The Balanced experiment, which completed enrollment in December 2019, is a multicenter, randomized, double-blind, placebo-controlled, dose-ranging trial that randomized 80 participants to receive weekly subcutaneous doses of AKR-001 or placebo for up to 16 weeks, with safety and tolerability followed through week 20. The primary efficacy endpoint for the study is absolute change from baseline in hepatic fat fraction measured by MRI-PDFF at week 12. Secondary measures include change from baseline in alanine aminotransferase (ALT) at 12 weeks, the number of patients who had a decrease of more than 2 points in the Non-Alcoholic Fatty Liver Disease Fibrosis Score at 24 weeks and safety and tolerability measures.

CEO Andrew Cheng, during a conference call with investors, was asked by Jefferies analyst Michael Yee how COVID-19 might affect getting future biopsies; 25 of 50 eligible patients have received their end-of-treatment biopsies so far. Cheng called the virus a “moving target” and noted that “the situation is emerging day to day. It’s difficult to predict when a state might go on shutdown, or they might prohibit other procedures. We’re working at it, but it’s difficult to predict with a high degree of accuracy how many of those we’ll get.” Evercore’s Schimmer opined that, “given the evolving situation with COVID-19, some biopsies [due in the second quarter] may be impacted ([we] have seen this in a few patients so far),” though Akero is “working with sites to increase flexibility of biopsy timing.”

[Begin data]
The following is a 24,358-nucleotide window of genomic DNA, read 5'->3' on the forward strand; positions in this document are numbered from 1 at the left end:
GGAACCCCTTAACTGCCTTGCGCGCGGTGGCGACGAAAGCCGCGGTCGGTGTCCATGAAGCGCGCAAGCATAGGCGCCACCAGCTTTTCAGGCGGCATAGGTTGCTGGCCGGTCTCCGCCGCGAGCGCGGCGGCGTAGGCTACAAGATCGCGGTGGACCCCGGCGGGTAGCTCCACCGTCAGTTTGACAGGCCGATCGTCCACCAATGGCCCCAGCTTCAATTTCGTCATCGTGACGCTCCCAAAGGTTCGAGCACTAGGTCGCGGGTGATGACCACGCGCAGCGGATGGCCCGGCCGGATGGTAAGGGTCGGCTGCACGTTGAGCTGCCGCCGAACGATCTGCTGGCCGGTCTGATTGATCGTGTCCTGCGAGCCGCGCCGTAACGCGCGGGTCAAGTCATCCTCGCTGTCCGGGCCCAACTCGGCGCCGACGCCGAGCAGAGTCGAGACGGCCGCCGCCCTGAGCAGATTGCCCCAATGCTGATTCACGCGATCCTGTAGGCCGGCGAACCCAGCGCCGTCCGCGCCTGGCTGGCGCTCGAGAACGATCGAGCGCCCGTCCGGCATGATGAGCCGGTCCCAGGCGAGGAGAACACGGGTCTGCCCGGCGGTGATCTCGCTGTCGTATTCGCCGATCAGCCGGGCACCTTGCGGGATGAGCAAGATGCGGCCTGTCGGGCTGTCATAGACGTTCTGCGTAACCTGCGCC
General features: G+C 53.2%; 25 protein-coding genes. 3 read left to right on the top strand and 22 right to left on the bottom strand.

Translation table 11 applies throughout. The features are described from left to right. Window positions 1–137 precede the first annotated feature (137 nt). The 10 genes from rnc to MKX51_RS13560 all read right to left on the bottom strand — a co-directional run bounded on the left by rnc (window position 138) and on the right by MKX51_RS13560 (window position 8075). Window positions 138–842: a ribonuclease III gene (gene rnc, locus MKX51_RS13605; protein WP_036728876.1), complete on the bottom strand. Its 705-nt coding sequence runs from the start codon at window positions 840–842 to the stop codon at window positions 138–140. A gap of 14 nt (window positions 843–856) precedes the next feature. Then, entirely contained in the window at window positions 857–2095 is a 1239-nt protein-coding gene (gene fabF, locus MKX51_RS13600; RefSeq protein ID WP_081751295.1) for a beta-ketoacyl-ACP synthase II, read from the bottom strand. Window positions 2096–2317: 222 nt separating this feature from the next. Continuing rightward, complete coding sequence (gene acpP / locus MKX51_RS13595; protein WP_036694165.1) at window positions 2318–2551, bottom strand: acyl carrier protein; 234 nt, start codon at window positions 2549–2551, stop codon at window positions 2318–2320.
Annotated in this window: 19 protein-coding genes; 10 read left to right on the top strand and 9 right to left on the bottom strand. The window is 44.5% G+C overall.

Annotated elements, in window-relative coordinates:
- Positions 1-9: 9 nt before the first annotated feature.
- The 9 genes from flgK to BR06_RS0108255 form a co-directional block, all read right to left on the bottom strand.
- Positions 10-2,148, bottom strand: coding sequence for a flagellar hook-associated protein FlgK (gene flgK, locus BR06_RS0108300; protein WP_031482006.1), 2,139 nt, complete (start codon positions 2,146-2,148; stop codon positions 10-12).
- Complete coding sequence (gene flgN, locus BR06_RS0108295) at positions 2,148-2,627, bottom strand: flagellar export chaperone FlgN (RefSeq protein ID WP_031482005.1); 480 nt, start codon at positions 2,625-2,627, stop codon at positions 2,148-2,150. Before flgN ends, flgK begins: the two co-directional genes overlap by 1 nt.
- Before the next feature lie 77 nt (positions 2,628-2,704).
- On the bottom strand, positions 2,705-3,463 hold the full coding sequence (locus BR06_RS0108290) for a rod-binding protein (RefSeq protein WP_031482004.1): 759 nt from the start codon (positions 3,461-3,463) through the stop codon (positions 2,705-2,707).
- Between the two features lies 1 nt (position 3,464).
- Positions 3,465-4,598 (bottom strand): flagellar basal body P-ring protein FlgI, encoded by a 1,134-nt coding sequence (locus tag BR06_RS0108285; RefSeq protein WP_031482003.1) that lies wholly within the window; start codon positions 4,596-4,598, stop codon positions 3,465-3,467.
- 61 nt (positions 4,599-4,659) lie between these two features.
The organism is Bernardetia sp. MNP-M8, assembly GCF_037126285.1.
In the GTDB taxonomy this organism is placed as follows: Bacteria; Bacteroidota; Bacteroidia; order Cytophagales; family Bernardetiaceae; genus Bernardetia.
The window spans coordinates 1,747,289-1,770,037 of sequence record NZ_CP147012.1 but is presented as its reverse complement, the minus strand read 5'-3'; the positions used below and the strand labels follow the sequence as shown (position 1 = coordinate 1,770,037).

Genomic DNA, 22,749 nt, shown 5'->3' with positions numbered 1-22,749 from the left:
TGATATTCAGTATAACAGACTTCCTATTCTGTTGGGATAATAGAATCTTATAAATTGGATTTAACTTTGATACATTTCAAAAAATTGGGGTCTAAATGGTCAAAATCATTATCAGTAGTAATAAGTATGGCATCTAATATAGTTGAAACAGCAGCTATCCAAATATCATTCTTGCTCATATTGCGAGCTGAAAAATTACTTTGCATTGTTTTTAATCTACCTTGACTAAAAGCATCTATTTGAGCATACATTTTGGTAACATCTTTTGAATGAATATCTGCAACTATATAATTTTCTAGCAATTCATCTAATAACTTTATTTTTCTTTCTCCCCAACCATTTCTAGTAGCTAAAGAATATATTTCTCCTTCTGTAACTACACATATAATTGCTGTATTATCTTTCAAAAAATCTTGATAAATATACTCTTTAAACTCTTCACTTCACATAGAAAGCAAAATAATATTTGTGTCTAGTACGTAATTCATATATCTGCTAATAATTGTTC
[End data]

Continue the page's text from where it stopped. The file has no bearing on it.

Connecting the dots

Reductions in ALT, a marker of general liver injury and fibrosis, ranged in Balanced from 24 to 32 units per liter (U/L) across the three arms – yet again, “well above the 17 U/L threshold (at 24 weeks) that points to translation of benefit on biopsy results,” Arce said, pointing out that a recent logistical regression analysis of the results of New York-based Intercept Pharmaceuticals Inc.’s obeticholic acid in the study known as Flint found that a decrease in ALT levels at week 24 by 17 U/L or more was “significantly associated with histologic response.”